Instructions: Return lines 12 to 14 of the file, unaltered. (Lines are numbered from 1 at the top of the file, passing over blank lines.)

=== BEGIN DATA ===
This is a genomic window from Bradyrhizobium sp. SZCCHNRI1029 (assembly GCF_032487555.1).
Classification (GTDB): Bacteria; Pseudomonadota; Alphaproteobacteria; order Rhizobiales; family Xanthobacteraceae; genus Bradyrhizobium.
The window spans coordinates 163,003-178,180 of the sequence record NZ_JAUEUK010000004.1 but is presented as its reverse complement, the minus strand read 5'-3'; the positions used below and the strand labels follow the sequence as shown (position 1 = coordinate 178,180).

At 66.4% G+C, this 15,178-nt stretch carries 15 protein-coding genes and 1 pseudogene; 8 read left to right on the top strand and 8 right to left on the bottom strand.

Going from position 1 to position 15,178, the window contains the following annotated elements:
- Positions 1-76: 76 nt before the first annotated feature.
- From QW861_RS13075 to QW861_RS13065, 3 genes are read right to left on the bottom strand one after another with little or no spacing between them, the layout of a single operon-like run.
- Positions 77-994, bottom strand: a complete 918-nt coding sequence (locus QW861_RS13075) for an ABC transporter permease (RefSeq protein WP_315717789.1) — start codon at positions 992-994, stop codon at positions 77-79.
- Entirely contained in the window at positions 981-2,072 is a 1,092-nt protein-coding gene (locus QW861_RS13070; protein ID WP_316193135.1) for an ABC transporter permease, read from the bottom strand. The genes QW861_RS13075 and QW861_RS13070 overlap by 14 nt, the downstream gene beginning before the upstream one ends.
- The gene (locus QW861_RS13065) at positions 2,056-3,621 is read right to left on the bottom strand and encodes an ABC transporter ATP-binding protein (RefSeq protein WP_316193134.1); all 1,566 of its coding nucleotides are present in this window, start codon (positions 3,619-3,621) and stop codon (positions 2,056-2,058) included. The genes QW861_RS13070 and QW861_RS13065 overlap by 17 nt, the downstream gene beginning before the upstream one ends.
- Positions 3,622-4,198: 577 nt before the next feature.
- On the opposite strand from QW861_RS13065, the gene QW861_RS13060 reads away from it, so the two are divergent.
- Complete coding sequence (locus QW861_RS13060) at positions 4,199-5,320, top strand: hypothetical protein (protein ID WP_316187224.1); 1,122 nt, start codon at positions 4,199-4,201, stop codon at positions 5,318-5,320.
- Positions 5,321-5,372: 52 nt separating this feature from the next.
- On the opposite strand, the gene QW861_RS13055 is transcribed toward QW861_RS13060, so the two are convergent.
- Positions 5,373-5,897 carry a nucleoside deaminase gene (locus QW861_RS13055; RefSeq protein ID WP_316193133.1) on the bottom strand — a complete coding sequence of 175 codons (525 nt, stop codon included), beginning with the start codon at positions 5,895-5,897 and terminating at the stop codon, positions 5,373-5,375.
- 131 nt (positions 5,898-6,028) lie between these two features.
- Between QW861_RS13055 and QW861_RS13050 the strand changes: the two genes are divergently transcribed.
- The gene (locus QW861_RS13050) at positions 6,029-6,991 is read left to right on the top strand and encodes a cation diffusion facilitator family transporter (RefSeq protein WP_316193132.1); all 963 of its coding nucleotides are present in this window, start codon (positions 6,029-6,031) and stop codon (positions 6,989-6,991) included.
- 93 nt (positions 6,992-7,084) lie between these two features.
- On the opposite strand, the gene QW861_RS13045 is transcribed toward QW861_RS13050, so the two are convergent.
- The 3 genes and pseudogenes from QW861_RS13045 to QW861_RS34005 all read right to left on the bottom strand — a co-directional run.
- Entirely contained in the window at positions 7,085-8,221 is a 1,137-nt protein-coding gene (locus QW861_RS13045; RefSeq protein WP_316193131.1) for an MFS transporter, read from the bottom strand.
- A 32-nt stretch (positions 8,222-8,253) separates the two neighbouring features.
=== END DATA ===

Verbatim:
- On the opposite strand from QW861_RS13065, the gene QW861_RS13060 reads away from it, so the two are divergent.
- Complete coding sequence (locus QW861_RS13060) at positions 4,199-5,320, top strand: hypothetical protein (protein ID WP_316187224.1); 1,122 nt, start codon at positions 4,199-4,201, stop codon at positions 5,318-5,320.
- Positions 5,321-5,372: 52 nt separating this feature from the next.